Quiz about Our Dwarf Planets
Quiz about Our Dwarf Planets

Our Dwarf Planets Trivia Quiz


Can you match these five dwarf planets (Ceres, Eris, Haumea, Makemake, and Pluto) to the characteristics given?

A matching quiz by reedy. Estimated time: 4 mins.
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Author
reedy
Time
4 mins
Type
Match Quiz
Quiz #
404,608
Updated
Dec 03 21
# Qns
10
Difficulty
Average
Avg Score
7 / 10
Plays
645
Last 3 plays: winston1 (5/10), Guest 73 (6/10), Autrement (5/10).
Mobile instructions: Press on an answer on the right. Then, press on the gray box it matches on the left.
(a) Drag-and-drop from the right to the left, or (b) click on a right side answer box and then on a left side box to move it.
QuestionsChoices
1. First dwarf planet discovered to have a ring system  
Pluto
2. Was classified as a proper planet for 76 years  
Ceres
3. Closest dwarf planet to the sun  
Eris
4. Named after the creator god of the Rapa Nui people  
Eris
5. Smallest of the dwarf planets  
Makemake
6. The most massive dwarf planet  
Pluto
7. Named after the Hawaiian goddess of childbirth  
Haumea
8. Largest of the dwarf planets (by volume)  
Makemake
9. Most recently discovered dwarf planet (of these five)  
Haumea
10. Furthest dwarf planet from the sun  
Ceres






Quiz Answer Key and Fun Facts
1. First dwarf planet discovered to have a ring system

Answer: Haumea

Haumea is the third largest of the five dwarf planets in volume, although it is also the most oblong in shape of them all, with estimated dimensions of 2,100 1,680 1,074 km. It has an orbit of 283.77 years with a very fast rotational period (day) of just 3.9 hours.

In January of 2017, Haumea was discovered to have a ring in addition to its two moons. It was determined to have a radius of about 2,287 km, a width of roughly 70 km. This is the first Trans-Neptunian object (outside of Neptune's orbit) discovered to have a ring system.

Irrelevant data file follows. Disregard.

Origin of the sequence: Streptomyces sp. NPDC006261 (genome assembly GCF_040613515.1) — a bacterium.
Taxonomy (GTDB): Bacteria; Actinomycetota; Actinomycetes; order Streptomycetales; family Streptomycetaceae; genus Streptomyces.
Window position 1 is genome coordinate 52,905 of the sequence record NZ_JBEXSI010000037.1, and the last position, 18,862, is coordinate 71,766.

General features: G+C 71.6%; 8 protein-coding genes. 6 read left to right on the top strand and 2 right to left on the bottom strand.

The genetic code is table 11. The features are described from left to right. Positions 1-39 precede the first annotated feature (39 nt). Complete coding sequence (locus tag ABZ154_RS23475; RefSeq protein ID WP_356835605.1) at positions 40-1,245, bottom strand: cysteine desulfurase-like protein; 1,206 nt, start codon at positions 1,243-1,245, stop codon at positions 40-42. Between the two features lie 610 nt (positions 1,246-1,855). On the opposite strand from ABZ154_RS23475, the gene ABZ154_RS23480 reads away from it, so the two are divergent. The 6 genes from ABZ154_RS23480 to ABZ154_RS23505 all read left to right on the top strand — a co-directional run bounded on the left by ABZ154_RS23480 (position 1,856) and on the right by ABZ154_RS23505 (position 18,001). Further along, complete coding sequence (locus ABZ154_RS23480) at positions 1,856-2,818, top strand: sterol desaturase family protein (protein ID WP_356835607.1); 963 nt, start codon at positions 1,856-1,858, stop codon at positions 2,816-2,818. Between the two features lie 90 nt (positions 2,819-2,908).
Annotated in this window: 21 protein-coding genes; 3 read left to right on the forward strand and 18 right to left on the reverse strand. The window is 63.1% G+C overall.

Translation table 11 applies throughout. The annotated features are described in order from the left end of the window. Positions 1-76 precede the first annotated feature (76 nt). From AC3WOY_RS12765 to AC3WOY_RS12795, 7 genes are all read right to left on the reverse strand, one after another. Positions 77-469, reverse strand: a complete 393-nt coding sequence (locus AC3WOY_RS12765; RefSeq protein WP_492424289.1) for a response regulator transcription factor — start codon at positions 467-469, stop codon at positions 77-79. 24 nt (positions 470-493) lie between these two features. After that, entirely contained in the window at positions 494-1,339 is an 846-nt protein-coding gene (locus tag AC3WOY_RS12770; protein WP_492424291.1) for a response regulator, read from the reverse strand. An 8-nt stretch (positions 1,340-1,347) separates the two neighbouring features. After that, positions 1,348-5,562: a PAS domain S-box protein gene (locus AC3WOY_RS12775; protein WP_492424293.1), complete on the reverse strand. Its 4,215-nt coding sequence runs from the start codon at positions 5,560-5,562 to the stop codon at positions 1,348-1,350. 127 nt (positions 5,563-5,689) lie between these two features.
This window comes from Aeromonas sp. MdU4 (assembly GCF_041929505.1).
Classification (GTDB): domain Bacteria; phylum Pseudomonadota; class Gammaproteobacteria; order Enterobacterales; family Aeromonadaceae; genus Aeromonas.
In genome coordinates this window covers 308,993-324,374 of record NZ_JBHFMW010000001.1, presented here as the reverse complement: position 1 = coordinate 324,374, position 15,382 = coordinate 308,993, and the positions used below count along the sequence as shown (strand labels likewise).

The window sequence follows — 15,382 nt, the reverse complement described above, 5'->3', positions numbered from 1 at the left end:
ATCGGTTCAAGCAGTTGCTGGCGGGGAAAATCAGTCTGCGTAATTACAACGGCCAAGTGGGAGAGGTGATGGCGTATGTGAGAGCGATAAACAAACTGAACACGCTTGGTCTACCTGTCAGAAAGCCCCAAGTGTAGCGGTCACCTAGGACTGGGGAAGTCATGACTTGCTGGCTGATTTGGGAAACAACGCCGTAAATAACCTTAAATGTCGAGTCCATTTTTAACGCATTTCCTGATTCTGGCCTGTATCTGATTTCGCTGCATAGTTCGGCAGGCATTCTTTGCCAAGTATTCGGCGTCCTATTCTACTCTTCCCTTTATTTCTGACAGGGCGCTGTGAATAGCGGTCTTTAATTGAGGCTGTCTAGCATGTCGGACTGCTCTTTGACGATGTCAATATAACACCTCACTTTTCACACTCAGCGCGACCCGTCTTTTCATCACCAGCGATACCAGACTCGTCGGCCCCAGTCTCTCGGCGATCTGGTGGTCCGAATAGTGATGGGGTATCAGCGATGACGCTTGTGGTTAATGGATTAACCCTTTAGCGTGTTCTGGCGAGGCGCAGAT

2. Was classified as a proper planet for 76 years

Answer: Pluto

Pluto was discovered by Clyde W. Tombaugh in 1930 and was originally classified as our solar system's ninth planet. It remained so until the discoveries of more planetoids in the Kuiper Belt of similar size, which prompted the International Astronomical Union in 2006 to better define what qualified as a planet.

First, a body has to have established a stable orbit around the Sun. Second, a body has to have developed a spheroidal shape (hydrostatic equilibrium). Third, a body has to have cleared its debris field (Pluto doesn't qualify).
3. Closest dwarf planet to the sun

Answer: Ceres

Ceres was discovered by Giuseppe Piazzi in 1801 and is the only one of the five dwarf planets this side of Neptune. More specifically, it can be found within the main asteroid belt between Mars and Jupiter (slightly closer to Mars). Ceres orbits the sun every 4.6 years, and its day (rotation period) lasts 9 hours and 4 minutes.
4. Named after the creator god of the Rapa Nui people

Answer: Makemake

When it was discovered, Makemake was given the official designation '2005 FY9', but the team also called it 'Easterbunny' due to having been discovered shortly after Easter. Makemake was chosen to honour that connection as Rapa Nui is also known as Easter Island.

Makemake has an estimated diameter of 1,360 to 1,480 km, making it the second smallest of the five dwarf planets. It orbits the sun once every 306.21 years and its rotation period (day) is estimated at 22.83 hours. It has just one known satellite, discovered in 2015, that is designated S/2015 (136472) 1 and nicknamed MK2.